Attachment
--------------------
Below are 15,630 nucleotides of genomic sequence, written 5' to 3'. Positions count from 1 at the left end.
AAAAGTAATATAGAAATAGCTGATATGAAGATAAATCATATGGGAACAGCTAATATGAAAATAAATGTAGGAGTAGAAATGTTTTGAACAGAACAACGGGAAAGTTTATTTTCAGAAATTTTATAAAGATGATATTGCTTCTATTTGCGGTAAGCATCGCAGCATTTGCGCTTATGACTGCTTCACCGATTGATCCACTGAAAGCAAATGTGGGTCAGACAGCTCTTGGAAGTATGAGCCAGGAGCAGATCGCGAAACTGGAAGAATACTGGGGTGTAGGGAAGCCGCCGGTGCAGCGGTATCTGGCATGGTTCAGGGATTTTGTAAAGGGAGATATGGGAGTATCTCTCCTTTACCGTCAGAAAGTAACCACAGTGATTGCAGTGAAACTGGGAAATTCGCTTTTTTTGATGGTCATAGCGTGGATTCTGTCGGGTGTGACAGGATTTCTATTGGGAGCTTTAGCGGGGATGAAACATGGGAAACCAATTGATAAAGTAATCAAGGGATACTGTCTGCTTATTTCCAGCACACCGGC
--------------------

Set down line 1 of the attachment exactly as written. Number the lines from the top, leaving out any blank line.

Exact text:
Below are 15,630 nucleotides of genomic sequence, written 5' to 3'. Positions count from 1 at the left end.